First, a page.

bond of commiseration: times of reconnection that can inspire re-newed hope for the weary and dis-heartened. I experienced all that upon reading and then reviewing LOVE YOU to PIECES: Creative Writers on Raising a CHILD with SPECIAL NEEDS, a brilliant anthology of short stories, novel excerpts, and poems, edited by the expatriate novelist Suzanne Kamata, who lives in Japan.  Love You to Pieces is an essential book for anyone who lives or works  alongside human beings with special needs.  One of the contributors in Love You to Pieces, Hannah Holborn, having read my review, contacted me on LibraryThing and later sent me a signed and inscribed copy of her first story collection FIERCE: Stories and a Novella.

cover by Lindsey Spinks
Human beings with special needs are often far more perceptive, far more there, far more aware and present in the moment than their more "typical" peers probably think or could possibly imagine. Perhaps even more than their parents could possibly imagine.  I dealt briefly with this facet of Megan's interior life in my review of The DIVING BELL and the BUTTERFLY by Jean Dominique-Bauby, a profound and moving account of a physically and psychologically afflicted man's last days before succumbing to "locked-in syndrome".  Megan, likewise, due to her limited ability to communicate verbally, was "locked inside" herself.

I remember well the moment when I caught my first glimpse of how much more was going on inside Megan than I'd ever previously realized.  I wrote about this dawning realization in an online group that's been talking books and literature together for over six years. And so here I'll quote what I wrote in its (slightly edited) entirety:

I came to James Branch Cabell late, through my online pal, Crypto-Willobie's, unmatched passion for the man, in 2012.   The first book of Cabell's I bought was the Dover, pricier edition, of JURGEN, with the Frank C. Pape illustrations, while on our summer vacation that year down the coast in Carlsbad.

Found it at a great local shop, Farenheit 451 Books. And I began reading it that summer on vacation: that idyllic summer vacation right on the sand in Carlsbad that would turn out to be the next to last summer vacation we'd have with our daughter, Megan, who would pass away suddenly and unexpectedly from cardiac arrest the result of a pulmonary embolism just a few days after Christmas, 2013.

During that vacation I really connected with Megan for the first time.  I don't mean to suggest we were disconnected before that, but due mostly to her autism (which only exacerbated the verbal communication challenges she already faced having Down syndrome), and my inability to see through all the tics and "special" personality quirks she presented, I had no clue that there was a deeper level of connection awaiting us. But
there was, and we bonded beautifully that summer week on the beach in a way that was magical and hard to describe exactly. For the first time that summer, rather than get on her to "come on, Megan!" and wade out farther with the rest of us into the ocean; "you can do it, Megs!" (as she was invariably leery of doing because of her hypo-tonia and sensory issues that caused in her an understandable disequilibrium whenever she stood on such unsteady ground), I backed off and met her on the beach right where she was at.

That summer — and why I don't know why (must have been intuitive) — I decided to just sit beside her, as she sat, on our butts with our legs aimed at the horizon in the damp, compacted sand of low tide, while the small curls and constant surges of seawater splashed into us, knocking us over, these warm sudsy edges of the ocean sizzling all around us. Back on our butts "the sea would slide back" (as Sylvia Plath once poetically put it), and we'd look at each other and laugh, and wait, all giddy and giggly in anticipation of the next wave. During one of those interludes that summer at the beach, waiting for the shore pound to bowl us over again so we could laugh till it hurt together again, I looked into her eyes and she looked into mine, and I saw that I was meeting a deeper part of Megan I'd never met before for the first time. We spent hours of almost every day during that idyllic vacation on the sand like that, becoming as one with the rhythms of the waves as we'd become with one another.  Megan was already thirteen that summer (and only had a little over two years left to live) and yet in a very fundamental way I realized — I felt it, just knew it — that I was meeting my daughter for the first time. And we were so close thereafter, tight buds, until the day she died.  And now, of course, though she's gone, Megan still exists in that faraway realm of James Branch Cabell's Jurgen, somewhere "between the dawn and the sunrise".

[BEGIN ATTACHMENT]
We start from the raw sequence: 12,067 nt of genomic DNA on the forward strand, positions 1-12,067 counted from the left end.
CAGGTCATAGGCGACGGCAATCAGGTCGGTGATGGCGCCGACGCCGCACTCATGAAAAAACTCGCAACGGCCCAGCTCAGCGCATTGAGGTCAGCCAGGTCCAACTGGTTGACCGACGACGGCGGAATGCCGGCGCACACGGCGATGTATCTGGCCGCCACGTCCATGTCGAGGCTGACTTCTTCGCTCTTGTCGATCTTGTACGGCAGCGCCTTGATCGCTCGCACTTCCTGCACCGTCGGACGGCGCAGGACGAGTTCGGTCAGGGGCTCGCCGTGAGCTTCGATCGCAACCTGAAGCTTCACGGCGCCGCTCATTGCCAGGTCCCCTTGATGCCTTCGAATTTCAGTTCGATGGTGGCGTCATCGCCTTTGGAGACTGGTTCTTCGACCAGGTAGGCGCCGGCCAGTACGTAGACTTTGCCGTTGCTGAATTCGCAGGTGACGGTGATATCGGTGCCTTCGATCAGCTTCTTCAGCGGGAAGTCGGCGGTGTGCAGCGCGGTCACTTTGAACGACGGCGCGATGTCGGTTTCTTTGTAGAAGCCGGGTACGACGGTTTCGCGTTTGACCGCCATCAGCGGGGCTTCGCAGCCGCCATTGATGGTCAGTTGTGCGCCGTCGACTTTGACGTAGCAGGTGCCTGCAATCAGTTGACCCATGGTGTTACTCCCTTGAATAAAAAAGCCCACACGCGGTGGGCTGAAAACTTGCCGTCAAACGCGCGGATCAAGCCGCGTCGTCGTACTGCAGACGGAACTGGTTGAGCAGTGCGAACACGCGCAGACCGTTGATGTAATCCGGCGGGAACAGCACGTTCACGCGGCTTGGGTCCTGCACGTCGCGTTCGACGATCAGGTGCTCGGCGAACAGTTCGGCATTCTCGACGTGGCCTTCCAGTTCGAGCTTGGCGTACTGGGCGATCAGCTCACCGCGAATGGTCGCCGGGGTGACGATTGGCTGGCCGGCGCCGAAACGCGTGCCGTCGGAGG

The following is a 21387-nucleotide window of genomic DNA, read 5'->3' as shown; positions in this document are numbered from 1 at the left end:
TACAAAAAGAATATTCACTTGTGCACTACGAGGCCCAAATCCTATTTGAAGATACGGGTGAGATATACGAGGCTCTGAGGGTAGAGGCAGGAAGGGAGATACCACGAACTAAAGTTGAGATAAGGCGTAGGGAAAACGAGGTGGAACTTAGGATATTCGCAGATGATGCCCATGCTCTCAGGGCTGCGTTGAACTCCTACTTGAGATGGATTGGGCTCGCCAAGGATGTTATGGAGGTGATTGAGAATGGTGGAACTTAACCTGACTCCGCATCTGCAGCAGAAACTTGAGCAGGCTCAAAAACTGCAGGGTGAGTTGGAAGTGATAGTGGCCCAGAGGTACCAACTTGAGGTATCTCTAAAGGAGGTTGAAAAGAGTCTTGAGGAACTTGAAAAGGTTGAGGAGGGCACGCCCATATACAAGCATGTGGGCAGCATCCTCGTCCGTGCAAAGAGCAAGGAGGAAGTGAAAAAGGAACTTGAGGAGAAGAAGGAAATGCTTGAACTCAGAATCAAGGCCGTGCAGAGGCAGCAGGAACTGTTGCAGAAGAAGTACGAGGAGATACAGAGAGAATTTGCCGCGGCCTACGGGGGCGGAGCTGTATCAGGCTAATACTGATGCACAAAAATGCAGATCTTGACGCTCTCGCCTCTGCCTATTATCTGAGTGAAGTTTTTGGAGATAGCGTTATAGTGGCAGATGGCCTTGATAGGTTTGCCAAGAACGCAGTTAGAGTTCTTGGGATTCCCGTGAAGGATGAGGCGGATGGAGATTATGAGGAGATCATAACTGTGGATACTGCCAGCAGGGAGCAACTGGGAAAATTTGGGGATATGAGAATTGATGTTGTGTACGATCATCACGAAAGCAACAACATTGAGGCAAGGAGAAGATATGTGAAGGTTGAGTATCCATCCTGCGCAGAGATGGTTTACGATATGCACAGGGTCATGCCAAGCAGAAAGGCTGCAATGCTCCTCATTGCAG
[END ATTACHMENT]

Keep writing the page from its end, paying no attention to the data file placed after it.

About a year before Megan died, I reviewed PLACE LAST SEEN, the debut novel — and so far only novel (sure wish she'd write another one) — by Charlotte McGuin Freeman.  In her mesmerizing novel, a girl with Down syndrome named Maggie (we often called Megan "Meggie") goes missing on a family day hike in late autumn in the Sierra Nevada's Desolation Wilderness.  The outcome for Maggie and her family is, you could say, sheer desolation.  Sheer devastation.  Freeman, unaware of my daughter's passing, contacted me here at the blog not long after her death to say thanks for the review. Her comments follow my review.

The day after Megan died I posted "HOPE," (Megan's middle name) which in retrospect was completely for myself — and the commitment I was then making to myself and, perhaps more importantly, to my wife and family, that together, no matter how excruciating and permanent our grief would be (and only one day removed from Megan's death I really had no clue just how cruel and excruciating that first year would be) we would nevertheless figure out a way together to survive our shared ordeal. And we did, and continue doing so.